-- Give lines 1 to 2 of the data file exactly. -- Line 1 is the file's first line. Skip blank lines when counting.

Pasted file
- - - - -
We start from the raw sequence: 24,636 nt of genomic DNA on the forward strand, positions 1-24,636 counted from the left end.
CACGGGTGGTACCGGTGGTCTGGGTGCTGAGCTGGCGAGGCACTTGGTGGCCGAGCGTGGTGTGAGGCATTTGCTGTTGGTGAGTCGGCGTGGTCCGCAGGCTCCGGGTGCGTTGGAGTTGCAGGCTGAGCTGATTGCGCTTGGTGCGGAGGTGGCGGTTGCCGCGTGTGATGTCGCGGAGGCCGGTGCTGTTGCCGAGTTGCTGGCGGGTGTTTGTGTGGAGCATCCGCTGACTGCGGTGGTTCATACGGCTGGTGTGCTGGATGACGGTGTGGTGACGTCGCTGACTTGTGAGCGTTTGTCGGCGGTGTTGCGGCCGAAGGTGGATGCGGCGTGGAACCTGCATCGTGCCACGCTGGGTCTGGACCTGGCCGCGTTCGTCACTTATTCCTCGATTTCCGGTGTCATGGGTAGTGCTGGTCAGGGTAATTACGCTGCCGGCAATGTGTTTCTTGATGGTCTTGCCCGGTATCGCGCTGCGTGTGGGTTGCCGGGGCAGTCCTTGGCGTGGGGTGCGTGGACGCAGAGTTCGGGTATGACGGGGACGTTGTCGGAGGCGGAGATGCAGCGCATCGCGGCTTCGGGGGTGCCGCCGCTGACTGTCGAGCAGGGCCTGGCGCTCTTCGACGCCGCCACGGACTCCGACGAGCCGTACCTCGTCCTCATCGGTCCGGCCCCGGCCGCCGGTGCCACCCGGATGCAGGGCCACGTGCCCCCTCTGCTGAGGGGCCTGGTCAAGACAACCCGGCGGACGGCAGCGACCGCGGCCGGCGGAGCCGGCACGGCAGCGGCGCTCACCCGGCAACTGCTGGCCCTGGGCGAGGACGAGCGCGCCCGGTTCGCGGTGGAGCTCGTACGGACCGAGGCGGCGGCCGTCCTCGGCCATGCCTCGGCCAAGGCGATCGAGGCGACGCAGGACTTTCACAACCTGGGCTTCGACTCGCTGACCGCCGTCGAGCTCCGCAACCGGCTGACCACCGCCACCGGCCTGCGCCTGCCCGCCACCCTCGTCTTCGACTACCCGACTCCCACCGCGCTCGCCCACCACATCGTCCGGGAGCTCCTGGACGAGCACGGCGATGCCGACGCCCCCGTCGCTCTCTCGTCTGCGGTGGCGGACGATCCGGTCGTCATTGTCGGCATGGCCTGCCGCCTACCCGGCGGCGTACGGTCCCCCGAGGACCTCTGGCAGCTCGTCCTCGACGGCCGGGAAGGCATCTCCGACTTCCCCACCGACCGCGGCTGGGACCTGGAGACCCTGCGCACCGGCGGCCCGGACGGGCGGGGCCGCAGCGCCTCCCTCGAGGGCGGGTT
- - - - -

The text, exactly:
We start from the raw sequence: 24,636 nt of genomic DNA on the forward strand, positions 1-24,636 counted from the left end.
CACGGGTGGTACCGGTGGTCTGGGTGCTGAGCTGGCGAGGCACTTGGTGGCCGAGCGTGGTGTGAGGCATTTGCTGTTGGTGAGTCGGCGTGGTCCGCAGGCTCCGGGTGCGTTGGAGTTGCAGGCTGAGCTGATTGCGCTTGGTGCGGAGGTGGCGGTTGCCGCGTGTGATGTCGCGGAGGCCGGTGCTGTTGCCGAGTTGCTGGCGGGTGTTTGTGTGGAGCATCCGCTGACTGCGGTGGTTCATACGGCTGGTGTGCTGGATGACGGTGTGGTGACGTCGCTGACTTGTGAGCGTTTGTCGGCGGTGTTGCGGCCGAAGGTGGATGCGGCGTGGAACCTGCATCGTGCCACGCTGGGTCTGGACCTGGCCGCGTTCGTCACTTATTCCTCGATTTCCGGTGTCATGGGTAGTGCTGGTCAGGGTAATTACGCTGCCGGCAATGTGTTTCTTGATGGTCTTGCCCGGTATCGCGCTGCGTGTGGGTTGCCGGGGCAGTCCTTGGCGTGGGGTGCGTGGACGCAGAGTTCGGGTATGACGGGGACGTTGTCGGAGGCGGAGATGCAGCGCATCGCGGCTTCGGGGGTGCCGCCGCTGACTGTCGAGCAGGGCCTGGCGCTCTTCGACGCCGCCACGGACTCCGACGAGCCGTACCTCGTCCTCATCGGTCCGGCCCCGGCCGCCGGTGCCACCCGGATGCAGGGCCACGTGCCCCCTCTGCTGAGGGGCCTGGTCAAGACAACCCGGCGGACGGCAGCGACCGCGGCCGGCGGAGCCGGCACGGCAGCGGCGCTCACCCGGCAACTGCTGGCCCTGGGCGAGGACGAGCGCGCCCGGTTCGCGGTGGAGCTCGTACGGACCGAGGCGGCGGCCGTCCTCGGCCATGCCTCGGCCAAGGCGATCGAGGCGACGCAGGACTTTCACAACCTGGGCTTCGACTCGCTGACCGCCGTCGAGCTCCGCAACCGGCTGACCACCGCCACCGGCCTGCGCCTGCCCGCCACCCTCGTCTTCGACTACCCGACTCCCACCGCGCTCGCCCACCACATCGTCCGGGAGCTCCTGGACGAGCACGGCGATGCCGACGCCCCCGTCGCTCTCTCGTCTGCGGTGGCGGACGATCCGGTCGTCATTGTCGGCATGGCCTGCCGCCTACCCGGCGGCGTACGGTCCCCCGAGGACCTCTGGCAGCTCGTCCTCGACGGCCGGGAAGGCATCTCCGACTTCCCCACCGACCGCGGCTGGGACCTGGAGACCCTGCGCACCGGCGGCCCGGACGGGCGGGGCCGCAGCGCCTCCCTCGAGGGCGGGTT